This means that thorough scrutiny is mandatory to enable the gains of large scale infrastructure to be fully realised. This would include looking at the interest rates, grace periods and maturity periods provided. It also requires a comprehensive understanding of the type of loan provided. These can be achieved through conducting proper feasibility studies and risk assessments which will shed light on the project’s potential to service debt and its sustainability in the long run.

For instance, loans obtained through multilateral agencies such as the World Bank and Asian Development Bank require a competitive bidding process to select a contractor. In contrast, projects funded by bilateral agencies are through tied loans. This means that bidding is limited to contractors from the lender’s country. During the period of 2005-2018, 28 out of 35 high value bilateral loans were procured without a competitive bidding process. The inability to gauge all available contractors at competitive rates to construct large infrastructure potentially results in poor quality infrastructure at a cost of very high prices.[5]

The National Procurement Agency was a statutory body that handled competitive public procurement. However, right before the height of the investment spree in 2008, it was removed. In lieu of this, the Standing Cabinet Approved Review Committee (SCARC) was set up in 2010 to approve projects without public tendering or parliamentary approval. This creates additional concerns over the commercial viability of the project approved.[6]

Take for instance the Colombo Port City. Soon after SCARC approval, it was heavily criticised on the claims that its Environmental Assessment Impact was compromised. Further fuelled by the opposition from the fishing community, the project was temporarily suspended. The interim review of these concerns cost the government $143 million as compensation. If proper procedures were followed, these costs could have been circumvented.[7]

Public infrastructure or political infrastructure?

Investments in large and complex infrastructure projects have also been a fertile ground for corruption, thereby increasing the risk of creating white elephants. Rather than considering the economic value of obtaining loans from foreign lenders, governments utilise large infrastructure projects as a tool to win the votes from the public. In the event such projects are not completed within their term, successive governments are inclined to halt its operations. This leads to unconsummated, poorly built infrastructure with limited benefits to the people.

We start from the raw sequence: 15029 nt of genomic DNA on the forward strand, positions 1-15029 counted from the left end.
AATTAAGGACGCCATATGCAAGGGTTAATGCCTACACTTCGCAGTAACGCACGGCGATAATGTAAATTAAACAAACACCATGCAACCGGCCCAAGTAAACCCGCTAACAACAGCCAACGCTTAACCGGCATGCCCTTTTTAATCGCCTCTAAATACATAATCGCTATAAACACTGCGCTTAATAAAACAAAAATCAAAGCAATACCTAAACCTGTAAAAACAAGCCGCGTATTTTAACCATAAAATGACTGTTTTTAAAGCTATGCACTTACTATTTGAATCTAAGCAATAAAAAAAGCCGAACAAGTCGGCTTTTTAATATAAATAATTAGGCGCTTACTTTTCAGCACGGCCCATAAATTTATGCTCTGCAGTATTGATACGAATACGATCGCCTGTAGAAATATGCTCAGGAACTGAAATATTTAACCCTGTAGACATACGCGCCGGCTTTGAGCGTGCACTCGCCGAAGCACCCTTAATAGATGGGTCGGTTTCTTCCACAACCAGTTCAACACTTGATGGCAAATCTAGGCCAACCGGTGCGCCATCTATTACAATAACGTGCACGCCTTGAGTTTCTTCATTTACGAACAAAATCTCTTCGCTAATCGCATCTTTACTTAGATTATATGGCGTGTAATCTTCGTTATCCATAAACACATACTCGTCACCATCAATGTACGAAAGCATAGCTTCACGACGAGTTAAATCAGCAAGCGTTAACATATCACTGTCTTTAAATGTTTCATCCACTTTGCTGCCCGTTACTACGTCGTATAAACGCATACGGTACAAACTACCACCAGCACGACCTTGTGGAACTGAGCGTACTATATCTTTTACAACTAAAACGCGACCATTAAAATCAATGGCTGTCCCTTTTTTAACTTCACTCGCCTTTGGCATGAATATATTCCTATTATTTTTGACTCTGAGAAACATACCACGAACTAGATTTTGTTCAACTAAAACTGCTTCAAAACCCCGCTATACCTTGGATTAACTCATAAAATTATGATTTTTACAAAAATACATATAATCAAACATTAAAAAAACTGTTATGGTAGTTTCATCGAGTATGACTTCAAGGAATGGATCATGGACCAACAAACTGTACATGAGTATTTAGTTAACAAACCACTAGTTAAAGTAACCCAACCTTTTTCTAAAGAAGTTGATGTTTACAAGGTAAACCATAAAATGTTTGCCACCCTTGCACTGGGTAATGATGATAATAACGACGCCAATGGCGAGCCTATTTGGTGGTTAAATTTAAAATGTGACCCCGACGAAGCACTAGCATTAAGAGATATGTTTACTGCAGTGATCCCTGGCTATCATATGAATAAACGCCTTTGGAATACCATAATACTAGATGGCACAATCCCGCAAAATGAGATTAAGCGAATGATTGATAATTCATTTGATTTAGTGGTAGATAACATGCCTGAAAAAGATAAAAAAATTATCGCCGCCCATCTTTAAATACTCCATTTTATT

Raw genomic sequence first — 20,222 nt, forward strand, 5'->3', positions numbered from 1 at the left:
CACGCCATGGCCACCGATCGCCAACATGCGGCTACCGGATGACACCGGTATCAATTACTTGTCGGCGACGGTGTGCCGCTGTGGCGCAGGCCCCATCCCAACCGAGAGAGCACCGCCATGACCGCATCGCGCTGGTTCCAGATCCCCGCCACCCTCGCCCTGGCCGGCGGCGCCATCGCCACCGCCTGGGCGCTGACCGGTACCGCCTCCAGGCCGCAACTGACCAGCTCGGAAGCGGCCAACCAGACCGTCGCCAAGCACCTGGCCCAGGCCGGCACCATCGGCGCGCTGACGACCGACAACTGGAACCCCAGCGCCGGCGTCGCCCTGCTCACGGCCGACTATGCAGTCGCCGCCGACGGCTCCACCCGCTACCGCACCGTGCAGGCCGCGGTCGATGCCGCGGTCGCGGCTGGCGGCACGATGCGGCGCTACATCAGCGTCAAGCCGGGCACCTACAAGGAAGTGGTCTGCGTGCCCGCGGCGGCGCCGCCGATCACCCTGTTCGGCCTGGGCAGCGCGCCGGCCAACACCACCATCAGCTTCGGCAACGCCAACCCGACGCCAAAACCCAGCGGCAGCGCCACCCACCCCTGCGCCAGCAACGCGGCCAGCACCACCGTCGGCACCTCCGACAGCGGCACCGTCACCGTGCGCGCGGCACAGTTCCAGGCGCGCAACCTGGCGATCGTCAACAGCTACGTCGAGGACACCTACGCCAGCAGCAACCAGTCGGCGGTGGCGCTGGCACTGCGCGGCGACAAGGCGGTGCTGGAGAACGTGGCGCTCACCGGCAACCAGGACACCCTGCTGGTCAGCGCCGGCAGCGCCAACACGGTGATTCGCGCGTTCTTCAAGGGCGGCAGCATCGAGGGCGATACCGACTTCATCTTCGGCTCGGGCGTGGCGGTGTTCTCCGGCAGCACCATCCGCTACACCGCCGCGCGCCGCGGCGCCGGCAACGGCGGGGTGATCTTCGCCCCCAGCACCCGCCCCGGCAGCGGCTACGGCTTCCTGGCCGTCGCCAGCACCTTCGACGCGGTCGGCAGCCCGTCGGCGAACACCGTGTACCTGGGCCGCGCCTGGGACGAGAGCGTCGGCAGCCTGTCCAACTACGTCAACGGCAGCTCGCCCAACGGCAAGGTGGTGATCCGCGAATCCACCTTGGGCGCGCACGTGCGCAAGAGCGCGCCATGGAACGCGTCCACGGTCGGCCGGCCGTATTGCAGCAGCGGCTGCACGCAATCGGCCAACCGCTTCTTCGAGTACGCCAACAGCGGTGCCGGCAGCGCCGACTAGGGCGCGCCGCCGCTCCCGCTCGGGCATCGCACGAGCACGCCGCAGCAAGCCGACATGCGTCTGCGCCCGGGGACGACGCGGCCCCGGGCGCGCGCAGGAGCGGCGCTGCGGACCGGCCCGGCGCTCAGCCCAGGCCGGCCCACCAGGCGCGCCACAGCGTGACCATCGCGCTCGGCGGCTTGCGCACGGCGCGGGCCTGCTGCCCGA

Calling for increased transparency

An effective mechanism of ensuring public money is spent to the best of its ability is to increase the access to information. There is a significant gap in data available to the public on large infrastructure projects. For instance, a comprehensive breakdown of the loan amount, its repayment and interest rates are inconsistently provided in the Ministry of Finance Annual Reports. Selected projects financed through bilateral agencies have been completely omitted. Furthermore, information pertaining to the project’s appraisal and performance is not publicly available. This hampers the ability for the public to conduct an analysis on the investment made. The public must relegate to submitting Right to Information applications to the relevant implementing agency. However, comprehensive responses are rare.

Nevertheless, investment on large infrastructure is a necessity. It has been assessed that one dollar worth of infrastructure investment can raise GDP by 20 cents in the long run. Furthermore, infrastructure development can facilitate trade and foreign direct investment.

In order to ensure that the benefits of each and every infrastructure project undertaken is fully realised, it is vital to set up a comprehensive framework with active public policy, transparent and competitive procurement, proper evaluation and an in-depth financing structure. Hard infrastructure should be accompanied by soft components such as policies and regulations in order to facilitate efficient performance. Therefore, a long term plan for national infrastructure that is publicly available has the potential to pivot the feeding ground of corruption to the stepping stone of development.

[1] CBSL

[2] CBSL

[3] Chinese Investment and the BRI in Sri Lanka

[4] CBSL Annual reports from various years

[5] Key Informant Interview

[6] ‘Locked in’ to China: The Colombo Port City Project

[7]  ‘Locked in’ to China: The Colombo Port City Project